Attention: Total Lunar Eclipse Tonight

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Hello, hello. (Squelch! Tap-tap.). Ahem, this is an Atlantic Technology Channel Public Service Announcement.

Tonight, our local satellite, the moon, will experience a full lunar eclipse. It begins at 1:33 a.m. Eastern, followed by the onset of totality at 2:41 a.m., and the good folks at NASA say the best moment for viewing is 3:17 a.m. The eclipse will be visible across all North America.

Now, a lunar eclipse doesn't look like a solar eclipse. Don't expect a sharply defined perfect circle to completely blot out the face of the moon. Instead, when the Earth cuts in front of the path between the sun and the Moon, the moon takes on variety of red tones. Here's how NASA explains the rouging:

A quick trip to the Moon provides the answer: Imagine yourself standing on a dusty lunar plain looking up at the sky. Overhead hangs Earth, nightside down, completely hiding the sun behind it. The eclipse is underway. You might expect Earth seen in this way to be utterly dark, but it's not. The rim of the planet is on fire! As you scan your eye around Earth's circumference, you're seeing every sunrise and every sunset in the world, all of them, all at once. This incredible light beams into the heart of Earth's shadow, filling it with a coppery glow and transforming the Moon into a great red orb.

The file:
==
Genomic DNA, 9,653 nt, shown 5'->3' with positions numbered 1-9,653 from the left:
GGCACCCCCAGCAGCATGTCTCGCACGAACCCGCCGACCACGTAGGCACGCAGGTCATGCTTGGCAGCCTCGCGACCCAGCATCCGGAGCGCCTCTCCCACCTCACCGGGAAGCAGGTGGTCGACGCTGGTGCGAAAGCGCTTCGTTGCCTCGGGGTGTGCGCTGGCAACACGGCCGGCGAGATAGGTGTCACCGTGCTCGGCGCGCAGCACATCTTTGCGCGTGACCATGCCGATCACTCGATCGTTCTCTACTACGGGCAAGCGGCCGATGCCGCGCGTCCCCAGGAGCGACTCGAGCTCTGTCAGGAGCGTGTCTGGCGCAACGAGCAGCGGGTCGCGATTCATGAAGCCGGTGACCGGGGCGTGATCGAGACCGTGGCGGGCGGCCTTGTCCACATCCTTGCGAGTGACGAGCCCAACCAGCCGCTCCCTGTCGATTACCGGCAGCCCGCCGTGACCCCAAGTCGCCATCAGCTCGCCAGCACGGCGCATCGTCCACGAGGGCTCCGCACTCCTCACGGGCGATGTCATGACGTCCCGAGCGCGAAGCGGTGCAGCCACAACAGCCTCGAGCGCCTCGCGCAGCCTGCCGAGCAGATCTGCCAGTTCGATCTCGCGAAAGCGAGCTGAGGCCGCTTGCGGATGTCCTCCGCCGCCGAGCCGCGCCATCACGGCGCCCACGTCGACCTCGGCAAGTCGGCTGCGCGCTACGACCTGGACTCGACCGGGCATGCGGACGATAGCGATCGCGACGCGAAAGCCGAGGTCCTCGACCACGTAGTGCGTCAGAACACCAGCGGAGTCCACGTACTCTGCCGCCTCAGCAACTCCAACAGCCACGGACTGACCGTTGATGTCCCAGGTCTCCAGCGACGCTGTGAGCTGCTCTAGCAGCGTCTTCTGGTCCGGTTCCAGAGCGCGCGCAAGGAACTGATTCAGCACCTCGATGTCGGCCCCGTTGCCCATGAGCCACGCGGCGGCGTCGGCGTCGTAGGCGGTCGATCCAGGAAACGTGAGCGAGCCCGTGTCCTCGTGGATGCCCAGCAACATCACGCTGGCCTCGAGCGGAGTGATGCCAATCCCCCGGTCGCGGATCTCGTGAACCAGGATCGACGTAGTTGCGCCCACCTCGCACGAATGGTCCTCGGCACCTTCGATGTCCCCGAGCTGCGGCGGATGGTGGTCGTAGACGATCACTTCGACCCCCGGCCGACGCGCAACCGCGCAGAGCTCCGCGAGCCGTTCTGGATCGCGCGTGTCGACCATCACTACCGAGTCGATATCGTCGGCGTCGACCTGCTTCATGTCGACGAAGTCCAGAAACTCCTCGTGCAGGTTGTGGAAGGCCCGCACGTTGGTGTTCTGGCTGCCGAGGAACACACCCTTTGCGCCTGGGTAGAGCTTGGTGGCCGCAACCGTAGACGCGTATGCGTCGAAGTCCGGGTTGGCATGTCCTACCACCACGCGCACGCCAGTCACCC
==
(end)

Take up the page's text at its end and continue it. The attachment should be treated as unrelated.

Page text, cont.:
If you take any great photos of the eclipse, though, we want to see them. This concludes your Atlantic Technology Channel PSA.

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Presented by

Alexis C. Madrigal

Alexis Madrigal is the deputy editor of TheAtlantic.com. He's the author of Powering the Dream: The History and Promise of Green Technology. More

The New York Observer has called Madrigal "for all intents and purposes, the perfect modern reporter." He co-founded Longshot magazine, a high-speed media experiment that garnered attention from The New York Times, The Wall Street Journal, and the BBC. While at Wired.com, he built Wired Science into one of the most popular blogs in the world. The site was nominated for best magazine blog by the MPA and best science Web site in the 2009 Webby Awards. He also co-founded Haiti ReWired, a groundbreaking community dedicated to the discussion of technology, infrastructure, and the future of Haiti.

He's spoken at Stanford, CalTech, Berkeley, SXSW, E3, and the National Renewable Energy Laboratory, and his writing was anthologized in Best Technology Writing 2010 (Yale University Press).

Madrigal is a visiting scholar at the University of California at Berkeley's Office for the History of Science and Technology. Born in Mexico City, he grew up in the exurbs north of Portland, Oregon, and now lives in Oakland.

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